Ingredients

The Artichoke

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When and how did you first eat an artichoke?
What is an artichoke?
It is a variety of thistle, which has not yet flowered. I love it but can imagine, when faced with it on your plate for the first time, it can be a daunting task to eat it
The whole artichoke is normally served steaming hot or cold, the latter being easier to deal with but not so tasty.
It is served, more often than not, with a delicious home made hollandaise sauce or very simply with a bowl of tasty mustard mayonnaise and a dash of balsamico added to it or a simple herb vinaigrette dressing.
Starving with hunger you bite into the leaves, which you have carefully tugged from it base, one by one, whilst holding on to the artichoke with the other hand. When it is hot that is no mean feat. Then comes the art of dipping the leaves in the sauce, and sucking the sauce up whilst using your teeth to prise the flesh off from the leaf. Then the moment of heaven arrives, you have reached the choke – the undeveloped flower – now to get at the bottom. Scoop out the choke, sometimes called hay, carefully with your knife or a spoon. Savour this moment with passion, cut the heart into bite-sized pieces and pop into your mouth. The sweet, slightly salty bitter taste comes from the stimulating compound cynarin. The somewhat earthy flavour, combined with the soft texture creates an epicurean experience. The soft texture, the wonderful buttery sauce or a mustard mayonnaise or vinaigrette, makes for a divine moment.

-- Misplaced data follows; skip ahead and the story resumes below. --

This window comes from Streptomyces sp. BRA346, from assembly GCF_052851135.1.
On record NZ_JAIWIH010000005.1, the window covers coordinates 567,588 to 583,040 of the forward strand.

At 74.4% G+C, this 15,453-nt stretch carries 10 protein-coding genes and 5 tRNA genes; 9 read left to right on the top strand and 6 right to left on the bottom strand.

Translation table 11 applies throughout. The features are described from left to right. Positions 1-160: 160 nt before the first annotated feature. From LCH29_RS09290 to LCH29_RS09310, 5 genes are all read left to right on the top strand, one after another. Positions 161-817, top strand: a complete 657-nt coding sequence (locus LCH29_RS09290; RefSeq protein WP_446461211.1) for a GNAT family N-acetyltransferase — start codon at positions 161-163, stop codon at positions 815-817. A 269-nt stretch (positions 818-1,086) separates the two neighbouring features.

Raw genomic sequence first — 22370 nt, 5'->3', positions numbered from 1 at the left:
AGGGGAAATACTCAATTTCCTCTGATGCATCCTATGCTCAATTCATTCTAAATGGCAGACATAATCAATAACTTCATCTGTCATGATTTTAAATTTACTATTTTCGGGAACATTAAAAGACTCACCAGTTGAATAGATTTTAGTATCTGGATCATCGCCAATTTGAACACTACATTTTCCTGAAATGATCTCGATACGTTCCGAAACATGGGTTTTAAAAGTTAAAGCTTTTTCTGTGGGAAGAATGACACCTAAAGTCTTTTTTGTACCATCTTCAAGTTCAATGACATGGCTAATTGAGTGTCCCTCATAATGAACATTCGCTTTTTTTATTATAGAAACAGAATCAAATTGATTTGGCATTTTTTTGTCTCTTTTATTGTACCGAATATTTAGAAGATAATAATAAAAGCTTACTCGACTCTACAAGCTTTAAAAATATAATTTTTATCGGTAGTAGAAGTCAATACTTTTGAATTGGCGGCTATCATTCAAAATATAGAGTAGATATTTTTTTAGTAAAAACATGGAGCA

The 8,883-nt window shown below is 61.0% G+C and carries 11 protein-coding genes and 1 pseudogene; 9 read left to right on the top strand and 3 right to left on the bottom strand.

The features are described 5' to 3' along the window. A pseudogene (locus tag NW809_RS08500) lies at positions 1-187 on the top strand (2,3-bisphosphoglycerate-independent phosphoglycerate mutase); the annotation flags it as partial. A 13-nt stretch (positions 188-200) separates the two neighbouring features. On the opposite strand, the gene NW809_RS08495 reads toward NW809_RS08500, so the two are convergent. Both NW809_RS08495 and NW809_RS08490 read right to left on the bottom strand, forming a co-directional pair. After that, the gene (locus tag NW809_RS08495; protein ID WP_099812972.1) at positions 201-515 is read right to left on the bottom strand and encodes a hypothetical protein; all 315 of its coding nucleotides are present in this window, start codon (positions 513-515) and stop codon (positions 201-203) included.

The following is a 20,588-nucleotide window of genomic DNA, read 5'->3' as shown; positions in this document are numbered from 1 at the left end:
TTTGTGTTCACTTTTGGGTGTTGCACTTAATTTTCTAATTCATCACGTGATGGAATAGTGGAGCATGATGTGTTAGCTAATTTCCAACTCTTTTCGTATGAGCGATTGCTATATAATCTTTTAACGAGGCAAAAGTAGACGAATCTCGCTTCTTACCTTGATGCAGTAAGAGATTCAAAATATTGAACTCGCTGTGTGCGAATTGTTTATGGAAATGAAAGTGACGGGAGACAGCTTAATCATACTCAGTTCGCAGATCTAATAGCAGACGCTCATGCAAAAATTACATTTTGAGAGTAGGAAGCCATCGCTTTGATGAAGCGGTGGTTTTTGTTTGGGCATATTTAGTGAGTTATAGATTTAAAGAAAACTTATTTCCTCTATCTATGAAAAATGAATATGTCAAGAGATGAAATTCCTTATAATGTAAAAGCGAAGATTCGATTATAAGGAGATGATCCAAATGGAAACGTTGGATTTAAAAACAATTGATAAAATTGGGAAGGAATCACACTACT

A few tips:
Artichokes should be compact as petals of a flower, with no leaves opening out and the leaves in the centre should be very tight. To test for freshness, squeeze the artichoke and it will squeak. Leaves or bracts as they are called should be plump
Stems full and firm, not spongy, if really fresh and if not too old and fibrous, you can boil and eat the stems
When cleaning and trimming the artichoke use a serrated edged knife, there is less chance of the knife slipping and therefore cutting your fingers.
When boiling, bring the water to the boil with a little salt, carefully drop in the artichokes, cover the surface of the water and the pan with a cloth, place a smaller lid than the pan on top and push down carefully – this will keep them submerged under the water whilst cooking. Place the ends of the cloth on the lid to stop the water running on to your stove.
Cook artichokes for 25 to 45 minutes or until the outer leaves can easily be pulled off.
In France they often use “a blonde” – mix a little flour with water to a thin paste and add to the cooking liquid before bringing to the boil. This forms a thin coating over the water. Keep artichokes fresh after buying by wrapping in plastic and storing in the fridge.
There are many different ways of preparing artichokes and as they are one of my favourites many more recipes will follow

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